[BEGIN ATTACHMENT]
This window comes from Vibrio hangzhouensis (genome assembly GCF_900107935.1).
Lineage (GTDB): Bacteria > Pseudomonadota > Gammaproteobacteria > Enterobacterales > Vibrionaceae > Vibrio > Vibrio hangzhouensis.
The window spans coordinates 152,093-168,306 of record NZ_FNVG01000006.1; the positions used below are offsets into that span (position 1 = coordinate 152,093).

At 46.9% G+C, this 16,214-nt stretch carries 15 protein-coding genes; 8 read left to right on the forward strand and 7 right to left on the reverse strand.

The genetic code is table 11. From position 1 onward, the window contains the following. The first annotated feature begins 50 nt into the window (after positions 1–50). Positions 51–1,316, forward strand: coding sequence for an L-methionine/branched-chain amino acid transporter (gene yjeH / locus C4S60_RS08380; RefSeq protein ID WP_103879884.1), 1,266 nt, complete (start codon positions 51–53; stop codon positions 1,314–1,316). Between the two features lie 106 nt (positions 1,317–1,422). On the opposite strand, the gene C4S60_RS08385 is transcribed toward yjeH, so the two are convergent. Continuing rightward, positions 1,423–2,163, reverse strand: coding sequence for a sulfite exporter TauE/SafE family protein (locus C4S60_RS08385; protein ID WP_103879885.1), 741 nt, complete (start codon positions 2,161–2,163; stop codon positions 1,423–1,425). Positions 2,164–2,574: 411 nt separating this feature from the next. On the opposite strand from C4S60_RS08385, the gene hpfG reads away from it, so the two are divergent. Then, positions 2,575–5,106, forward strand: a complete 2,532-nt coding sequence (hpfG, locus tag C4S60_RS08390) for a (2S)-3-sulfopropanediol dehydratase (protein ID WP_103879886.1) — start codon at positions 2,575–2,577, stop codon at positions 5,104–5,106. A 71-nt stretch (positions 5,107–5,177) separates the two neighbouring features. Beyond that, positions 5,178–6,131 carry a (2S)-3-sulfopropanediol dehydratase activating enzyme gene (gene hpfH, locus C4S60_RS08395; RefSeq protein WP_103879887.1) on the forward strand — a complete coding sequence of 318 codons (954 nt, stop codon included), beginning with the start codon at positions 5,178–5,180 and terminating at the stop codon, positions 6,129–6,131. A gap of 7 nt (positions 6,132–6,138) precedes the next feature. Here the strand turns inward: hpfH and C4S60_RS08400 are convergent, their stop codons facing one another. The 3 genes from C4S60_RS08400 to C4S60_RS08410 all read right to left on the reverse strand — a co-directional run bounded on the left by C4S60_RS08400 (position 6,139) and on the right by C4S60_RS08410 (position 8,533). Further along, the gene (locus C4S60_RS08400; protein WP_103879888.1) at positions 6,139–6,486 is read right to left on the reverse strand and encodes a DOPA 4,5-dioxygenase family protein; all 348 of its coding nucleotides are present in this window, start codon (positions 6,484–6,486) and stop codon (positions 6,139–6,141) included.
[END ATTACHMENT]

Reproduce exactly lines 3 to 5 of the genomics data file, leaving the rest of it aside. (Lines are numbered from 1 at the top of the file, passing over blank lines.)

The window spans coordinates 152,093-168,306 of record NZ_FNVG01000006.1; the positions used below are offsets into that span (position 1 = coordinate 152,093).

At 46.9% G+C, this 16,214-nt stretch carries 15 protein-coding genes; 8 read left to right on the forward strand and 7 right to left on the reverse strand.

The genetic code is table 11. From position 1 onward, the window contains the following. The first annotated feature begins 50 nt into the window (after positions 1–50). Positions 51–1,316, forward strand: coding sequence for an L-methionine/branched-chain amino acid transporter (gene yjeH / locus C4S60_RS08380; RefSeq protein ID WP_103879884.1), 1,266 nt, complete (start codon positions 51–53; stop codon positions 1,314–1,316). Between the two features lie 106 nt (positions 1,317–1,422). On the opposite strand, the gene C4S60_RS08385 is transcribed toward yjeH, so the two are convergent. Continuing rightward, positions 1,423–2,163, reverse strand: coding sequence for a sulfite exporter TauE/SafE family protein (locus C4S60_RS08385; protein ID WP_103879885.1), 741 nt, complete (start codon positions 2,161–2,163; stop codon positions 1,423–1,425). Positions 2,164–2,574: 411 nt separating this feature from the next. On the opposite strand from C4S60_RS08385, the gene hpfG reads away from it, so the two are divergent. Then, positions 2,575–5,106, forward strand: a complete 2,532-nt coding sequence (hpfG, locus tag C4S60_RS08390) for a (2S)-3-sulfopropanediol dehydratase (protein ID WP_103879886.1) — start codon at positions 2,575–2,577, stop codon at positions 5,104–5,106. A 71-nt stretch (positions 5,107–5,177) separates the two neighbouring features. Beyond that, positions 5,178–6,131 carry a (2S)-3-sulfopropanediol dehydratase activating enzyme gene (gene hpfH, locus C4S60_RS08395; RefSeq protein WP_103879887.1) on the forward strand — a complete coding sequence of 318 codons (954 nt, stop codon included), beginning with the start codon at positions 5,178–5,180 and terminating at the stop codon, positions 6,129–6,131. A gap of 7 nt (positions 6,132–6,138) precedes the next feature. Here the strand turns inward: hpfH and C4S60_RS08400 are convergent, their stop codons facing one another. The 3 genes from C4S60_RS08400 to C4S60_RS08410 all read right to left on the reverse strand — a co-directional run bounded on the left by C4S60_RS08400 (position 6,139) and on the right by C4S60_RS08410 (position 8,533). Further along, the gene (locus C4S60_RS08400; protein WP_103879888.1) at positions 6,139–6,486 is read right to left on the reverse strand and encodes a DOPA 4,5-dioxygenase family protein; all 348 of its coding nucleotides are present in this window, start codon (positions 6,484–6,486) and stop codon (positions 6,139–6,141) included.